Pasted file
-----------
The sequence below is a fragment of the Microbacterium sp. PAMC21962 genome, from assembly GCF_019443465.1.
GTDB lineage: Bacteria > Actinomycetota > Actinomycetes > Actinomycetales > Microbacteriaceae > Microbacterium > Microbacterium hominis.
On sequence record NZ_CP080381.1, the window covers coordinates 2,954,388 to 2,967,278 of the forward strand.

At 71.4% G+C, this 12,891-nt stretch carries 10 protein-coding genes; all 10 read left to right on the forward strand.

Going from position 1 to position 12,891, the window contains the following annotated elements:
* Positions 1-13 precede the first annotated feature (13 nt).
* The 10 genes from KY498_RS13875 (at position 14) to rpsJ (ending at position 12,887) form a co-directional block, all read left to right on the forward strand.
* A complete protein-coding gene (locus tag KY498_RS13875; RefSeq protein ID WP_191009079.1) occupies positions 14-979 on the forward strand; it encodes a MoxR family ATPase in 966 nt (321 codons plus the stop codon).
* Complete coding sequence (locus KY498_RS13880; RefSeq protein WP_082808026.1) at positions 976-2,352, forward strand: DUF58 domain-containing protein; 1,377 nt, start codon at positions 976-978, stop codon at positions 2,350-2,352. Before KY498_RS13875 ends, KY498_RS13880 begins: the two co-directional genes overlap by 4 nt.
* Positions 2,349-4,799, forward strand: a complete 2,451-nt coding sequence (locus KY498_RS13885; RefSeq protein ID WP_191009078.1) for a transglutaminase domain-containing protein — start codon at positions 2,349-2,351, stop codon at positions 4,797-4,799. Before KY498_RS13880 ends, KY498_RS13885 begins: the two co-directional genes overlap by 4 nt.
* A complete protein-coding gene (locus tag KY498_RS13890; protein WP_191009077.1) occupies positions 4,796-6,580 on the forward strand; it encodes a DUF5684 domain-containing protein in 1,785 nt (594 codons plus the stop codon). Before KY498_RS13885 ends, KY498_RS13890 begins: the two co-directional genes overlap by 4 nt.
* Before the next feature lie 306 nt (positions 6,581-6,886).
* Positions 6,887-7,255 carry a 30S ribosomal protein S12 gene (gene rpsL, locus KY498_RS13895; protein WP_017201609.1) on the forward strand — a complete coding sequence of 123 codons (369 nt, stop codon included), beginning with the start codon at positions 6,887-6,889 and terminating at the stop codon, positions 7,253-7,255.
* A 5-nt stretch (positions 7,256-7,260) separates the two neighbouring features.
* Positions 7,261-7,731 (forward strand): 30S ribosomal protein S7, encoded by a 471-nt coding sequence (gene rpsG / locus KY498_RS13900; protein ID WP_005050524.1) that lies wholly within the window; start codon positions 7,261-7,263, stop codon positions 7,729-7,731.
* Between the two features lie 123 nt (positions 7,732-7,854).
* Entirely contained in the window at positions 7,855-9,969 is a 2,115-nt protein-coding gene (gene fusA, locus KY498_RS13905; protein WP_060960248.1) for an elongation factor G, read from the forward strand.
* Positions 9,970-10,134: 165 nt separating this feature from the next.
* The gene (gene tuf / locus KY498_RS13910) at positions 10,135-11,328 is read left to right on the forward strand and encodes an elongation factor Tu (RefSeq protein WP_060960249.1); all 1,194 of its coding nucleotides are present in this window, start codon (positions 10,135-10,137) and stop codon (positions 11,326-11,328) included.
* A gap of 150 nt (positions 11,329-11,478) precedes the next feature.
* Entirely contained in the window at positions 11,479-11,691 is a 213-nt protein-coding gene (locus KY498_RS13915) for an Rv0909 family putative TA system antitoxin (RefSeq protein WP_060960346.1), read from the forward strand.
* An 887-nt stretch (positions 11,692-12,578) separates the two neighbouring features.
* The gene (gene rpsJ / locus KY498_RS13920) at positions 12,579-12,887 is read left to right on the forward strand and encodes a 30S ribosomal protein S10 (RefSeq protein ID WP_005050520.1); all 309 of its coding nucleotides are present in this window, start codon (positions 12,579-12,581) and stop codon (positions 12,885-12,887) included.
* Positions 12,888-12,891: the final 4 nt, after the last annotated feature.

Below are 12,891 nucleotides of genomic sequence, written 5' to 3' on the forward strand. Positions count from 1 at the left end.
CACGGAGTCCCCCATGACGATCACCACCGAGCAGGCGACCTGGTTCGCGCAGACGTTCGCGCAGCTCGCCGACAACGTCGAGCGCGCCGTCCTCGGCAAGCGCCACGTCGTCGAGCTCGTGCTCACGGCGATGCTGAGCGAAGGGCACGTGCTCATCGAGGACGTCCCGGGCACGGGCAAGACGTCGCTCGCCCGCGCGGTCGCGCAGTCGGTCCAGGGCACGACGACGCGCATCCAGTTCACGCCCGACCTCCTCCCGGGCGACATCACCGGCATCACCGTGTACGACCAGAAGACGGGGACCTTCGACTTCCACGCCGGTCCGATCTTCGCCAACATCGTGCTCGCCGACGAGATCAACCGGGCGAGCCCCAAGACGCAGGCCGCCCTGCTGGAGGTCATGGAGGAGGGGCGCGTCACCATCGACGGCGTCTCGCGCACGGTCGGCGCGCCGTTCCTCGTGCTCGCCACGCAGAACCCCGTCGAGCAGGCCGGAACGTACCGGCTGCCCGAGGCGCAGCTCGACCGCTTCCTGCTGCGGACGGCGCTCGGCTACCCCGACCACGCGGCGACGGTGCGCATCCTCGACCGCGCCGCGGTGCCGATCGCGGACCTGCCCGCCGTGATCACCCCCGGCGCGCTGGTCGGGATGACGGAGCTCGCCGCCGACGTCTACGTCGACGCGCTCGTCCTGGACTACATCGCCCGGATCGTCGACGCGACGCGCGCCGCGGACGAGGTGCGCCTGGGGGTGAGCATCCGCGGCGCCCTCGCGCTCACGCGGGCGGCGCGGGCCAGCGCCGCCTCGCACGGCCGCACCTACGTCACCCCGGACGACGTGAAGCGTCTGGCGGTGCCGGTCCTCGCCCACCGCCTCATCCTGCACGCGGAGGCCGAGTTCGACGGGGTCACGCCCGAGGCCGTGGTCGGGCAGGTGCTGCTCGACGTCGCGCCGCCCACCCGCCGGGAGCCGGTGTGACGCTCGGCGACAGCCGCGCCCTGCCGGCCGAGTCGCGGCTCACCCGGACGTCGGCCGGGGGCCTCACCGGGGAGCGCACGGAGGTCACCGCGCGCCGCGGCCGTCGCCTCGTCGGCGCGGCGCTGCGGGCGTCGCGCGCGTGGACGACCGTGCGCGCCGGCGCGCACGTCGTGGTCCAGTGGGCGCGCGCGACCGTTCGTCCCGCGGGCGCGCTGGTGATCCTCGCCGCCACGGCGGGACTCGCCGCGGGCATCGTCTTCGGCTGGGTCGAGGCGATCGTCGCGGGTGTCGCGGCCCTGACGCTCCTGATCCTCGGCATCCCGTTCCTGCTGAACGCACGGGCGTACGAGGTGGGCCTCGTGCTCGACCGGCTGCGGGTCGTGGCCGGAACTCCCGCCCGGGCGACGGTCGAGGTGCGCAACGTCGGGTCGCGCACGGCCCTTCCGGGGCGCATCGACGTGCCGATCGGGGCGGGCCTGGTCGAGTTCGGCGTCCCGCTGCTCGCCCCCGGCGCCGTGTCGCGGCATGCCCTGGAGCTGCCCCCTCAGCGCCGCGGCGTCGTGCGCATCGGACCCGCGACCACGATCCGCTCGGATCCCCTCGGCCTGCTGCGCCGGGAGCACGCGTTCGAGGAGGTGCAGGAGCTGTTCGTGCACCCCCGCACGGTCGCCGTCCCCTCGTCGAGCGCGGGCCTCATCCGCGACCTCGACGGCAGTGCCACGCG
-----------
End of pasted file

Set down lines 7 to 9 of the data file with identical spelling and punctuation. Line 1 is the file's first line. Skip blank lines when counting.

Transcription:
* The 10 genes from KY498_RS13875 (at position 14) to rpsJ (ending at position 12,887) form a co-directional block, all read left to right on the forward strand.
* A complete protein-coding gene (locus tag KY498_RS13875; RefSeq protein ID WP_191009079.1) occupies positions 14-979 on the forward strand; it encodes a MoxR family ATPase in 966 nt (321 codons plus the stop codon).
* Complete coding sequence (locus KY498_RS13880; RefSeq protein WP_082808026.1) at positions 976-2,352, forward strand: DUF58 domain-containing protein; 1,377 nt, start codon at positions 976-978, stop codon at positions 2,350-2,352. Before KY498_RS13875 ends, KY498_RS13880 begins: the two co-directional genes overlap by 4 nt.